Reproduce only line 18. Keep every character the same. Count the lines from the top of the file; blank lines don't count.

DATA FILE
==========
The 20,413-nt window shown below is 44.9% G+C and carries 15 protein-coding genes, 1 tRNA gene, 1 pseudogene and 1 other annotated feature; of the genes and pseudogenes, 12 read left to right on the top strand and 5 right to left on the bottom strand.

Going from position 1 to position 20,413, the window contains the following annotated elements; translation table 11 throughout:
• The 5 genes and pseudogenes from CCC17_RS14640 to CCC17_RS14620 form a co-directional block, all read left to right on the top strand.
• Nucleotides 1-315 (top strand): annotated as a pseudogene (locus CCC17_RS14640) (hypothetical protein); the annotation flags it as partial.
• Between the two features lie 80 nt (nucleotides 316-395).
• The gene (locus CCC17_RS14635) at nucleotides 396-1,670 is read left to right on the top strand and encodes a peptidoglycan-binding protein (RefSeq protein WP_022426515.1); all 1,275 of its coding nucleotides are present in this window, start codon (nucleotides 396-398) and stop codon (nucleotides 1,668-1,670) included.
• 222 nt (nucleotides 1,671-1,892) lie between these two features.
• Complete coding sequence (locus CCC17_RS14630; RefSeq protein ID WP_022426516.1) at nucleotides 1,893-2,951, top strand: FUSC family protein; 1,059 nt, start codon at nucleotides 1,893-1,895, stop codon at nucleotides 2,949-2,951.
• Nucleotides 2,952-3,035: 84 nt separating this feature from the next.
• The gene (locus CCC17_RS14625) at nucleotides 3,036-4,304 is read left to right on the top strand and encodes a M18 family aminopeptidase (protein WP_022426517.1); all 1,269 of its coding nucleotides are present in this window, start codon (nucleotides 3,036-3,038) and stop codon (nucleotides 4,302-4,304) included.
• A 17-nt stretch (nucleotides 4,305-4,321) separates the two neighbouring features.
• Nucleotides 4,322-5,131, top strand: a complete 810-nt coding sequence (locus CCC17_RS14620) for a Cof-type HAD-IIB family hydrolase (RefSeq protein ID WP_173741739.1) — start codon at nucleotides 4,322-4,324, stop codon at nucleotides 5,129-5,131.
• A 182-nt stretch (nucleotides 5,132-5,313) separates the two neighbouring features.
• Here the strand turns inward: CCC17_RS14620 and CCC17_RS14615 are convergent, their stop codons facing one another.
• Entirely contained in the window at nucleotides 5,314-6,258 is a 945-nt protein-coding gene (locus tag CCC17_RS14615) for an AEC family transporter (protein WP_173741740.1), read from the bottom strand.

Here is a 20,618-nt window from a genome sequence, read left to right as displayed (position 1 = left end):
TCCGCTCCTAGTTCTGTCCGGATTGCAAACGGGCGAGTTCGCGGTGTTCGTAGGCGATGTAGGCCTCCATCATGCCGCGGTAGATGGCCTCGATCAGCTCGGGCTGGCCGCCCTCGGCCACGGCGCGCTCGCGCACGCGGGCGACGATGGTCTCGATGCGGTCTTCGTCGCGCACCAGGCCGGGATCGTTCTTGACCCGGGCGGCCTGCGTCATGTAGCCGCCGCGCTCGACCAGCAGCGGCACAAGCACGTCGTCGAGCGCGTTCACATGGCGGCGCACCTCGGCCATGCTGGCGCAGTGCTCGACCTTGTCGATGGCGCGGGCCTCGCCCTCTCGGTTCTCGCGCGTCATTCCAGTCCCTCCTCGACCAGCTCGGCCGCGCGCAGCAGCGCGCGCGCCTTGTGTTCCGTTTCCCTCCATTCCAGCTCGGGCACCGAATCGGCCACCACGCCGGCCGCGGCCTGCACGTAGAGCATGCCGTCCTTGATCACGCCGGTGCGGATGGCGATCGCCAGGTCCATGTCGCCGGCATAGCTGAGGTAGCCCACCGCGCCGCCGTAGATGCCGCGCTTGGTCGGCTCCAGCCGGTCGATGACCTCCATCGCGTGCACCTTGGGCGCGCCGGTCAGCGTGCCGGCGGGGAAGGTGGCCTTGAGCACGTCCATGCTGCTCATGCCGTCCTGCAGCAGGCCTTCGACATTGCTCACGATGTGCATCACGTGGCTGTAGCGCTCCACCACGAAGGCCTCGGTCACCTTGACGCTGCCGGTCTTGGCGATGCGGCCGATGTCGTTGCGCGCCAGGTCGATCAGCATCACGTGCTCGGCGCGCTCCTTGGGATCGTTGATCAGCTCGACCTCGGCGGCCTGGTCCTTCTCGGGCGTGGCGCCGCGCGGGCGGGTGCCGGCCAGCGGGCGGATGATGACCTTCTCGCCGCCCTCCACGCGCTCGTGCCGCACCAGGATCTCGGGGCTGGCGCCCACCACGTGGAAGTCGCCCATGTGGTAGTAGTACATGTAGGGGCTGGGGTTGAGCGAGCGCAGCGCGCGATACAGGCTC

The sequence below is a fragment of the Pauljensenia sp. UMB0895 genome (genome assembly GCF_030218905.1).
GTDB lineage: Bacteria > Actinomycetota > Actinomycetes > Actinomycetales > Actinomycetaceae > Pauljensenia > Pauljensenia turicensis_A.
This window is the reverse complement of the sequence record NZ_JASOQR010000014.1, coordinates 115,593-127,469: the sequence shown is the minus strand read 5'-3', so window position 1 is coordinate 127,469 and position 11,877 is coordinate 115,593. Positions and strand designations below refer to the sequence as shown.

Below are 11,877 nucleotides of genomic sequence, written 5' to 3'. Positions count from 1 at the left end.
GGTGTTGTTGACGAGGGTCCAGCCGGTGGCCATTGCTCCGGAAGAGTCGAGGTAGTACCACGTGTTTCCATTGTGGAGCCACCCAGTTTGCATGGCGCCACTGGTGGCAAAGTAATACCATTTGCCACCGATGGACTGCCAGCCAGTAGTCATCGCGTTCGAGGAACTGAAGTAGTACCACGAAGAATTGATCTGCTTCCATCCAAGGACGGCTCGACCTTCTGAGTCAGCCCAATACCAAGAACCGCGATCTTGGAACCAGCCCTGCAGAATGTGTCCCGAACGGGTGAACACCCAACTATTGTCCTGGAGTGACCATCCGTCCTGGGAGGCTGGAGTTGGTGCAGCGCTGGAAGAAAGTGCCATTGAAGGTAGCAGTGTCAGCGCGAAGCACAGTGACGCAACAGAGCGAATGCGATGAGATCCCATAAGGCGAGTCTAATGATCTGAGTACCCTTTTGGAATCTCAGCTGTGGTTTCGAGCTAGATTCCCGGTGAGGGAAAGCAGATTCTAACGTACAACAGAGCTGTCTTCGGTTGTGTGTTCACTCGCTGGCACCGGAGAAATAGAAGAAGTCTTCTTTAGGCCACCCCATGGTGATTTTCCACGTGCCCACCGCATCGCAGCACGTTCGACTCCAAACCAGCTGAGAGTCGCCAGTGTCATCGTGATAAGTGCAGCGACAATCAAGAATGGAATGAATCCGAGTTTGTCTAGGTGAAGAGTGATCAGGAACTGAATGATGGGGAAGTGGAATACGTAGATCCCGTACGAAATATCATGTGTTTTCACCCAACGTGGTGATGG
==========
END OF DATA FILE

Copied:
The sequence below is a fragment of the Pauljensenia sp. UMB0895 genome (genome assembly GCF_030218905.1).